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December 17, 2015
A tongue-tie, also known as short frenulum and ankyloglossia, is a result of the frenulum (the tissue that connects the bottom of your tongue to the floor of your mouth) being too short and tight which restricts movement of the tongue. Tongue-ties are often hereditary. The condition affects between 0.2% and 2% of newborns. A tongue-tie can affect your baby’s ability to successfully breastfeed or take a bottle/pacifier.
There are 4 different types of tongue-ties. They are classified according to where the frenum is attached.
Class 1 ties are attached to the very tip of the tongue. This is the most classic heart-shaped tongue-tie. Many healthcare professional believe Class 1 ties represent the only “true” tongue-tie.
Class 2 ties are considered to be an anterior tongue-tie and are a little further behind the tip of the tongue.
Class 3 ties are considered to be posterior and are closer to the base of the tongue.
Class 4 ties lack a thin membrane. This type of tongue-tie can be commonly missed. The front and side of the tongue is mobile but movement in the mid-tongue section is restricted.
Babies who are tongue-tied often have issues with properly latching to the breast. This not only causes pain to the mother, but also can interfere with the breast being fully drained leading to supply issues and in severe cases breast infections. A frenotomy can be performed by an ENT, dentist, or some specialized pediatricians.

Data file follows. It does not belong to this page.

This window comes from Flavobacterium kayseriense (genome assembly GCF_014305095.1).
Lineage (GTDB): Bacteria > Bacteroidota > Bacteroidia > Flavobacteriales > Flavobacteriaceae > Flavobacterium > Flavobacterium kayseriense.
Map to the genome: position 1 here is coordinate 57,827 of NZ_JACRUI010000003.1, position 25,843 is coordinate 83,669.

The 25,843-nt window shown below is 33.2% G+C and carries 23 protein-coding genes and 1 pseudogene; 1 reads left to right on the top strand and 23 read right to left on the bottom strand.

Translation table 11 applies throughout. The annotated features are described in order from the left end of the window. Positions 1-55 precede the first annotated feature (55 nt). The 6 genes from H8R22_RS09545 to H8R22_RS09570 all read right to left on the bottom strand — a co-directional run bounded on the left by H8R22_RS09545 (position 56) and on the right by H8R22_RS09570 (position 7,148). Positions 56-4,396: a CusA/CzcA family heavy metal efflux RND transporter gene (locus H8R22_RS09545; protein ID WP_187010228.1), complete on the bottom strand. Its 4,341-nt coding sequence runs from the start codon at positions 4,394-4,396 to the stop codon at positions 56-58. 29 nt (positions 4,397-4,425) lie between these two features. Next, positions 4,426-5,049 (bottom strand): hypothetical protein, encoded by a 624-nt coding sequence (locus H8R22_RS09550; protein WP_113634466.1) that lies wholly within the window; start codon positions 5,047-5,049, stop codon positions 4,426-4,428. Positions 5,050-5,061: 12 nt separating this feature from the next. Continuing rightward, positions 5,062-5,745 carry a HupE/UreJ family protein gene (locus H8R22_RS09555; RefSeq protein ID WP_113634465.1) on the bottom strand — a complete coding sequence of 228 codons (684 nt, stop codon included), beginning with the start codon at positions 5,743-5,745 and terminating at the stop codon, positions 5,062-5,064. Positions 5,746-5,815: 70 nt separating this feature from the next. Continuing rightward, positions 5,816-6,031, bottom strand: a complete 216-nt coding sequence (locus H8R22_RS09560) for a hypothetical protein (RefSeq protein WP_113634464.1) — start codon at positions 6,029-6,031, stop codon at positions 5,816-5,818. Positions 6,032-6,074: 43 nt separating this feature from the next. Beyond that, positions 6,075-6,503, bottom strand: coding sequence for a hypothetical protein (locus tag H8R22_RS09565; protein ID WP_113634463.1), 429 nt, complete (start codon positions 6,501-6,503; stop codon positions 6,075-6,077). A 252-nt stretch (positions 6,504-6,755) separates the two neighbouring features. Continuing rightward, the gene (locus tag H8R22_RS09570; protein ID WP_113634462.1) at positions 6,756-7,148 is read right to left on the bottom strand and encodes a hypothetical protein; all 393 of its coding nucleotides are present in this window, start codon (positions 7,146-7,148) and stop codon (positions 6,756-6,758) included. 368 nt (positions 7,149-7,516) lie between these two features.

This procedure would remove or cut the frenulum which would release the tongue and allow for full mobility. Some parents decide not to have the frenotomy done because they are worried about it being painful and traumatic to their infant. Some infants do figure out ways to compensate with the tie and are able to breastfeed well enough to appropriately gain weight without causing too much pain to the mother.
It is recommend to work with a certified lactation consultant before and especially after a frenotomy. A lactation consultant can offer you the support you will need to keep your baby sufficiently fed while also maintaining your milk supply in the process. They can also teach you helpful exercises that will help strengthen and stretch your baby’s newly “released” tongue.
If you are experiencing issues with latching and breastfeeding, a breast pump may be helpful. A breast pump will allow you to keep your milk supply up and also allow your baby to receive the appropriate amount of nutrients. As of 2012, most insurances cover breastfeeding support and supplies under the Affordable Care Act. Aeroflow Breastpumps would like to help you qualify for your insurance approved breast pump! To begin, just fill out our qualify form online.
Our Breastpump Specialists will work directly with your insurance company and healthcare provider and will contact you within 3-5 business days to discuss your pump options and shipment date. Let Aeroflow Breastpumps help you in your breastfeeding journey. Qualify for your free pump today!
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